Friday, March 11, 2022

Joe Sheehan Newsletter, March 11, 2022 -- "Baseball Is Back"

This is a preview of the Joe Sheehan Baseball Newsletter, an e-mail newsletter about all things baseball, featuring analysis and opinion about the game on and off the field from the perspective of the informed outsider. Joe Sheehan is a founding member of Baseball Prospectus and has been a contributor to Sports Illustrated and Baseball America. He has been writing about baseball for nearly 25 years.

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The Joe Sheehan Newsletter
Vol. 14, No. 11
March 11, 2022

It’s two years to the day that we’ll consider, at least here in the U.S., the day everything changed. On a Wednesday an NBA game was canceled, one of our most popular actors announced he had contracted the novel coronavirus, and the World Health Organization declared that we were now facing a pandemic. By late Thursday afternoon, baseball had shut down, along with almost the entire sports world.

MLB eventually put on an abbreviated 2020 season, and then a full 2021 one, but the sport hasn’t felt normal in a long time. Shortened games, fanless games, quirky rules, constant vigilance against the virus, a neutral-site World wasn’t entirely the game we love. It was burdened. Following the ’21 season, in many ways a success, we got a three-month lockout that disrupted the Hot Stove League, brought the game’s problems to the forefront, and threatened to make the ’22 season a fractured disaster.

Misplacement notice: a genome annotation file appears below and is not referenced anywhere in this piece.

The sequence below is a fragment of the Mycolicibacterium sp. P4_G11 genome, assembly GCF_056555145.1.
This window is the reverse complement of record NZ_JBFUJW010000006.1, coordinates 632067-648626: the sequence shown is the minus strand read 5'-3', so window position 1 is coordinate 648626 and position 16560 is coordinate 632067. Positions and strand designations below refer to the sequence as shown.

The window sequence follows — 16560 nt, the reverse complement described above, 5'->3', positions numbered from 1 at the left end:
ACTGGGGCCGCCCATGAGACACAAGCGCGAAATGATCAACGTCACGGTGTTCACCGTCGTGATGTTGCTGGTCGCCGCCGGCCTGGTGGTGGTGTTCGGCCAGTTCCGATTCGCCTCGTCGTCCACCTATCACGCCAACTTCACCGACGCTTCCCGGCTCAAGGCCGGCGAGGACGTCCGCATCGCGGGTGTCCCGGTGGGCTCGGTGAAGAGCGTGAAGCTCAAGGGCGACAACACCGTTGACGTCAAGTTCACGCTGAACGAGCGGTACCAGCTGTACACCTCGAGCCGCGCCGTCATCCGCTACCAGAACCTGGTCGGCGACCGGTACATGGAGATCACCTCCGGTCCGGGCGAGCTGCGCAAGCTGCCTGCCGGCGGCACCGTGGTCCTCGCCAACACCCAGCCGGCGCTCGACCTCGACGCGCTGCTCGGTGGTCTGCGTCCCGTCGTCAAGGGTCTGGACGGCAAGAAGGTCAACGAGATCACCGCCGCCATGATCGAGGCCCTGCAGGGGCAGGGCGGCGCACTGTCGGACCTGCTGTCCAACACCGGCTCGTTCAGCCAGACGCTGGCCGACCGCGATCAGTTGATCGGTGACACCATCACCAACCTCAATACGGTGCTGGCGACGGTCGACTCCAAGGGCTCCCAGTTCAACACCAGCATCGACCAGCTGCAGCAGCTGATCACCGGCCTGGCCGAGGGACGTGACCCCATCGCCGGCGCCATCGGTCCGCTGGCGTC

So it’s with no small sense of relief that we wake up on March 11, 2022, with a new Basic Agreement in principle, with players making their way to camps in Florida and Arizona, with a full 162-game schedule in place, with Covid rules left behind. Two years of holding our breath, perhaps on occasion literally, are coming to a close. We’re going to have baseball for the next five years. MLB and the players avoided the nightmare that a lockout-shortened season would have been. Baseball just doesn’t have the banked goodwill, the entrenched popularity, to have gotten away with what it got away with in 1981 and 1994.

That’s the headline. The lockout is over and baseball is back.

The agreement itself is a mixed bag. There are many good things in it. The players went into these negotiations focused on making things better for the plurality of their membership that has less than three years’ service time. To that end, they secured a much higher minimum salary -- $700,000 in 2022, rising to $780,000 in 2026. They secured higher minimums for 40-man players when those players are not on the MLB roster, the “up and down” guys like Nabil Crismatt, who I wrote about in September. They got an agreement to cap the number of times a player’s option may be exercised in a single season, so that players like Edward Olivares and Louis Head don’t go up and down a dozen times in six months. One hundred players who are not yet arbitration-eligible will split a $50 million pool based on their performance. Altogether, these rules will put more money in the pockets of players who are carrying a large percentage of the playing time, while restricting how teams can treat them.

The two sides did eventually meet in the middle on the luxury tax, with the first threshold jumping to $230 million in 2022 and rising to $244 million in 2026. Many teams have treated the first threshold like a cap, so this should free that group to spend $25-30 million more a year on players. Repeater and tiered penalties return, and a new Mets Tax has been introduced, starting on payrolls above $290 million in 2022. The tax thresholds are still too low given revenue growth. The small pace of increase over the life of the deal will serve as a significant restraint on payroll growth. We’ll have this fight again in five years.

Even the players themselves seemed split on the value of this deal. The MLBPA’s executive subcommittee voted unanimously against the deal, while the player representatives from each team voted 26-4 in favor of it. That split will be one to think about as the effects of the new CBA are felt over the coming years.